svagatam te surarse ’dya
distya no darsanam gatah
tava cankramanam brahmann
abhayaya yatha raveh
pracetasah ucuh—the Pracetas said; su-agatam—welcome; te—unto you; sura-rse—O sage among the demigods; adya—today; distya—by good fortune; nah—of us; darsanam—audience; gatah—you have come; tava—your; cankramanam—movements; brahman—O great brahmana; abhayaya—for fearlessness; yatha—as; raveh—of the sun.
All the Pracetas began to address the great sage Narada: O great sage, O brahmana, we hope you met with no disturbances while coming here. It is due to our great fortune that we are now able to see you. By the traveling of the sun, people are relieved from the fear of the darkness of night—a fear brought about by thieves and rogues. Similarly, your traveling is like the sun’s, for you drive away all kinds of fear.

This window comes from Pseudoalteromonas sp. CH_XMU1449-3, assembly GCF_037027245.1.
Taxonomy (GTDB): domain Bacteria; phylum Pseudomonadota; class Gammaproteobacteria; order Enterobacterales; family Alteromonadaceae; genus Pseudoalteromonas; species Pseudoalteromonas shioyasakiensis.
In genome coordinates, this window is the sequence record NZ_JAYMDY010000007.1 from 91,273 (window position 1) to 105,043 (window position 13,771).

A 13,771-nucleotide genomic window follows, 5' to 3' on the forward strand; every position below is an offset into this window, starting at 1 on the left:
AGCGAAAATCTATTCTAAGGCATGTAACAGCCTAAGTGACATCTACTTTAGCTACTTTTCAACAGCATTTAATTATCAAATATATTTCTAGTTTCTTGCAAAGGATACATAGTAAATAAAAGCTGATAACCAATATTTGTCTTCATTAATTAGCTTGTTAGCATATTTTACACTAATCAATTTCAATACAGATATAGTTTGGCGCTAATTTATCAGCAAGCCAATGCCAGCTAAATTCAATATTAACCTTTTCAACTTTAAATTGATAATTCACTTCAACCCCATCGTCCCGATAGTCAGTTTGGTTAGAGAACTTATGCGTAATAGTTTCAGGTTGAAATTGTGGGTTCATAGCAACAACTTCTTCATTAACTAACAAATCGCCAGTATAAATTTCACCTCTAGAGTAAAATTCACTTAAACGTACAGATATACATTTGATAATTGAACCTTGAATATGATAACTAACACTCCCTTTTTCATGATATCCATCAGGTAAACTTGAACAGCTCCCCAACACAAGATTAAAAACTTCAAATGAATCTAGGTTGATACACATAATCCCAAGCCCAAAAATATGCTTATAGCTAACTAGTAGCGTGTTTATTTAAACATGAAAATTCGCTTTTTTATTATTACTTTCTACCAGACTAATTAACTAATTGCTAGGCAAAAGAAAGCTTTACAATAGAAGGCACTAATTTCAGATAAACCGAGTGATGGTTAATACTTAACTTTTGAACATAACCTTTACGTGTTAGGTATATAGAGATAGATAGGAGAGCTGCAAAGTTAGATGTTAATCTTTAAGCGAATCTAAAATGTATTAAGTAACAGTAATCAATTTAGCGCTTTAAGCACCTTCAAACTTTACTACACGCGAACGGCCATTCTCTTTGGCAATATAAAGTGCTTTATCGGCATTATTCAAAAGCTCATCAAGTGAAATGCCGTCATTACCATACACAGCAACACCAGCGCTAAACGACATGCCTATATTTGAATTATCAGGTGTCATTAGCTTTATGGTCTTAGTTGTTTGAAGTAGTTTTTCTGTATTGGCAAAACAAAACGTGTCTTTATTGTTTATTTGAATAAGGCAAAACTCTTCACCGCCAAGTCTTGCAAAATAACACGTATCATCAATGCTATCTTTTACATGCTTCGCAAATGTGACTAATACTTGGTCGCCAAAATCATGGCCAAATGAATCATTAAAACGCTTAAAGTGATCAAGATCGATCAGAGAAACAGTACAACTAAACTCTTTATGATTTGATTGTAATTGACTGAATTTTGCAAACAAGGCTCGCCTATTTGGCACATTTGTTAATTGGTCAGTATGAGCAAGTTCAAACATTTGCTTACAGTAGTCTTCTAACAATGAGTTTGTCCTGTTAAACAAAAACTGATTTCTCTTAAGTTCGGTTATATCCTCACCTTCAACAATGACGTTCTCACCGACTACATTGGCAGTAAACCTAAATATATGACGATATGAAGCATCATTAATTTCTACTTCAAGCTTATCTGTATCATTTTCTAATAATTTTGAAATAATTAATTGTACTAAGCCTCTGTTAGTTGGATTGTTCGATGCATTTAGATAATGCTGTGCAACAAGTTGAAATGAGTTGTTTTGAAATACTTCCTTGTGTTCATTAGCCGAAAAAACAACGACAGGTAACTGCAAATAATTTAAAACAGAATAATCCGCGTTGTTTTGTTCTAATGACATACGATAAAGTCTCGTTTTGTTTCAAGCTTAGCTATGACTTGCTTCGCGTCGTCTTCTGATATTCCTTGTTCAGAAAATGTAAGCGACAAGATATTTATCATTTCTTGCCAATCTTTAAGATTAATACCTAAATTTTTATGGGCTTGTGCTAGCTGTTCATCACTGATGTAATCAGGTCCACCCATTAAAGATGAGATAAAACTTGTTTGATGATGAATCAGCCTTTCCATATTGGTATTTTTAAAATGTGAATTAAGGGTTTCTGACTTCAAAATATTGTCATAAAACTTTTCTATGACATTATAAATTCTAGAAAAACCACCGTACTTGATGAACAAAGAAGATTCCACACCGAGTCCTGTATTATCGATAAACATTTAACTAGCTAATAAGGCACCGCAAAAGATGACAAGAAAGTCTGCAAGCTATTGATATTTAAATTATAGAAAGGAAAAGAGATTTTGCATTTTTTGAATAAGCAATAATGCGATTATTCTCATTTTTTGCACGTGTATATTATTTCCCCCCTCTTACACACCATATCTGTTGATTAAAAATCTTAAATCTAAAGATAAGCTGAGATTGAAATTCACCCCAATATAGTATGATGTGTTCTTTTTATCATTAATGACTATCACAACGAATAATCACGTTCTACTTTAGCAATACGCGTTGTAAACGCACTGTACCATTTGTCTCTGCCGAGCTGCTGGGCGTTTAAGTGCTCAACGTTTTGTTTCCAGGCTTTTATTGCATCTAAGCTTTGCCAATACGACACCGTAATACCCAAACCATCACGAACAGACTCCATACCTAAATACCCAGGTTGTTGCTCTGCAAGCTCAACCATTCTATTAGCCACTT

Because of the night’s darkness, everyone is afraid of rogues and thieves, especially in great cities. People are often afraid to go out on the streets, and we understand that even in a great city like New York people do not like to go out at night. More or less, when it is night everyone is afraid, either in the city or in the village. However, as soon as the sun rises, everyone is relieved. Similarly, this material world is dark by nature. Everyone is afraid of danger at every moment, but when one sees a devotee like Narada, all fear is relieved. Just as the sun disperses darkness, the appearance of a great sage like Narada disperses ignorance. When one meets Narada or his representative, a spiritual master, one is freed from all anxiety brought about by ignorance.
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